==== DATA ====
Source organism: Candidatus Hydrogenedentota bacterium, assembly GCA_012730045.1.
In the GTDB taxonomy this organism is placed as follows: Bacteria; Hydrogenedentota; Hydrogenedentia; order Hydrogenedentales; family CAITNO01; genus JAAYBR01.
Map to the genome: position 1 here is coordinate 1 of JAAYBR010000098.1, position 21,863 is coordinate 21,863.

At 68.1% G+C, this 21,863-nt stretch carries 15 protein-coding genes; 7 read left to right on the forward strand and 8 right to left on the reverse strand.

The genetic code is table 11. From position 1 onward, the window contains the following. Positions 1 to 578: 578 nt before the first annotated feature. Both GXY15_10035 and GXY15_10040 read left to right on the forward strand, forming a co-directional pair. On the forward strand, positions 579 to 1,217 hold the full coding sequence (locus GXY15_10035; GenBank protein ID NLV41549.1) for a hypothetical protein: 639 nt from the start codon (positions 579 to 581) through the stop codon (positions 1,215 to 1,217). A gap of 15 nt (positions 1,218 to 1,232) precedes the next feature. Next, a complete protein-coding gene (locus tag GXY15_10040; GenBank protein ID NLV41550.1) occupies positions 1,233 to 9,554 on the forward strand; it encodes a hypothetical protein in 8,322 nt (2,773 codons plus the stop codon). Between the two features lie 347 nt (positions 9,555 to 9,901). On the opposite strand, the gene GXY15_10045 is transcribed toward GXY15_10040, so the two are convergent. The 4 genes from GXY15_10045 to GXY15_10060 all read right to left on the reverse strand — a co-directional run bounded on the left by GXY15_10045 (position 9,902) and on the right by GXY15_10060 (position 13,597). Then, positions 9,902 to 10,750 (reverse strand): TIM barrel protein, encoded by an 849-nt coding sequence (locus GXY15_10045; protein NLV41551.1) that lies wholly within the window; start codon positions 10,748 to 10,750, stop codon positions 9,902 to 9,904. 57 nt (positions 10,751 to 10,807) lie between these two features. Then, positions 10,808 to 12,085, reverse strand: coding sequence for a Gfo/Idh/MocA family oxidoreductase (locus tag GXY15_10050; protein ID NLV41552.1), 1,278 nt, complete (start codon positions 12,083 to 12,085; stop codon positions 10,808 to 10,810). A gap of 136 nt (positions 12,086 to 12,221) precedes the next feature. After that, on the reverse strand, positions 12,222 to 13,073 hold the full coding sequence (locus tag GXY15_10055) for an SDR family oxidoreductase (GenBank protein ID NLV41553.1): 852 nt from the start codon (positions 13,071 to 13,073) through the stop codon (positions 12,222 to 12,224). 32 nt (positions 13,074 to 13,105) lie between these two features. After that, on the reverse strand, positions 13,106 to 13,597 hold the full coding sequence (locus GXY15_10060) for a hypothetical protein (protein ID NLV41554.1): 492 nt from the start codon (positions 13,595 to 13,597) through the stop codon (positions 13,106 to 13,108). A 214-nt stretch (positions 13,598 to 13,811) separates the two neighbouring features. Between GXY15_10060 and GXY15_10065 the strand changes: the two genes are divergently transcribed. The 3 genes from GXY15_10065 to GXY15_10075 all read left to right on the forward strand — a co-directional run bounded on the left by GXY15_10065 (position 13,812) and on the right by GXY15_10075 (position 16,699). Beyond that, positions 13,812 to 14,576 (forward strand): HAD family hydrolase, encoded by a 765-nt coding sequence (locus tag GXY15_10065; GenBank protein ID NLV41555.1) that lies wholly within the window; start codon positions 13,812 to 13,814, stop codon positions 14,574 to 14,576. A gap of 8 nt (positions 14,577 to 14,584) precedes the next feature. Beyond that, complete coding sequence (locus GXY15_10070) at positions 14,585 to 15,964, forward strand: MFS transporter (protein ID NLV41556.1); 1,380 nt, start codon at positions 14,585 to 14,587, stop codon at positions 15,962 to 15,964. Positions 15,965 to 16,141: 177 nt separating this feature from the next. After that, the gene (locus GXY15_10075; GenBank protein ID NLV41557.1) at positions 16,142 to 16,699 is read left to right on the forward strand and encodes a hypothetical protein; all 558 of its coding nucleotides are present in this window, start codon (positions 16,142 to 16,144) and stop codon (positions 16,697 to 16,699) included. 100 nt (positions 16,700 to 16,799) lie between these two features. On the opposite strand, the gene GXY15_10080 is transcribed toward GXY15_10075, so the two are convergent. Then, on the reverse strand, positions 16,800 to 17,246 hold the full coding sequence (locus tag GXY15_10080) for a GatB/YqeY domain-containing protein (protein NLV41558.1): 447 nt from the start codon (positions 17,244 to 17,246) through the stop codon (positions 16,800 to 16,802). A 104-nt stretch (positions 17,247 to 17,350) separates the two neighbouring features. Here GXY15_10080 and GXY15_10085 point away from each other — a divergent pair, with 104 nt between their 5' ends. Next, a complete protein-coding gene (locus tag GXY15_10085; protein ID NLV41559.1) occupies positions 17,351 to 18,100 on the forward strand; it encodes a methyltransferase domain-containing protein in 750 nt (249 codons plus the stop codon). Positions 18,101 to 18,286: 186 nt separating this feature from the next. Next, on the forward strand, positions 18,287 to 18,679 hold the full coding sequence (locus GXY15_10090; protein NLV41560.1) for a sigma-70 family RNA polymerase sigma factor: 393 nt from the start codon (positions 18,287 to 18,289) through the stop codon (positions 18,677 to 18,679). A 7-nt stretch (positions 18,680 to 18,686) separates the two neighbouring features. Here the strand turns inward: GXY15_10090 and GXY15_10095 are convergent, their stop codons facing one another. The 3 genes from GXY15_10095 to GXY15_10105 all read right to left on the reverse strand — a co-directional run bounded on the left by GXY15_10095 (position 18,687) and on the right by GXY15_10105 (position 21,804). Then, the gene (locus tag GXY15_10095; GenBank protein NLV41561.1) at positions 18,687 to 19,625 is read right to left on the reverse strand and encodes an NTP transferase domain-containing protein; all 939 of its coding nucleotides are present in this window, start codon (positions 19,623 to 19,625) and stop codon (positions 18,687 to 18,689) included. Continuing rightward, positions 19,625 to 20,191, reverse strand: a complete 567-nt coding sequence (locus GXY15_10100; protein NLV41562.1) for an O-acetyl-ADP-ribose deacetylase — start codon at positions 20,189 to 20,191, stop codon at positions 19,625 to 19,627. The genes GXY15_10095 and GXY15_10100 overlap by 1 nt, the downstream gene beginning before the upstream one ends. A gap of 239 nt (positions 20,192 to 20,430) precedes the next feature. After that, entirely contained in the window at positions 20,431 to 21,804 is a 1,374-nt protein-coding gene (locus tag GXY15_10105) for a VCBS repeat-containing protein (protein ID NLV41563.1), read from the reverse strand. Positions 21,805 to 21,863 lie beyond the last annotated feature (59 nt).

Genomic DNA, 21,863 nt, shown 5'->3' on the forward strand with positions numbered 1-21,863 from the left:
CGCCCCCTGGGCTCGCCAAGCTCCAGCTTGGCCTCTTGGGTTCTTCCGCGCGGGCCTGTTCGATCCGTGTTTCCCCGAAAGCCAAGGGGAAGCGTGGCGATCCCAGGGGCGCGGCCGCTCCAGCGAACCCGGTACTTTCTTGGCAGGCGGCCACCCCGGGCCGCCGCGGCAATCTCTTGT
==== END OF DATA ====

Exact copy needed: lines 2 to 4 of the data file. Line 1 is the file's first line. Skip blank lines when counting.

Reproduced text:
In the GTDB taxonomy this organism is placed as follows: Bacteria; Hydrogenedentota; Hydrogenedentia; order Hydrogenedentales; family CAITNO01; genus JAAYBR01.
Map to the genome: position 1 here is coordinate 1 of JAAYBR010000098.1, position 21,863 is coordinate 21,863.

At 68.1% G+C, this 21,863-nt stretch carries 15 protein-coding genes; 7 read left to right on the forward strand and 8 right to left on the reverse strand.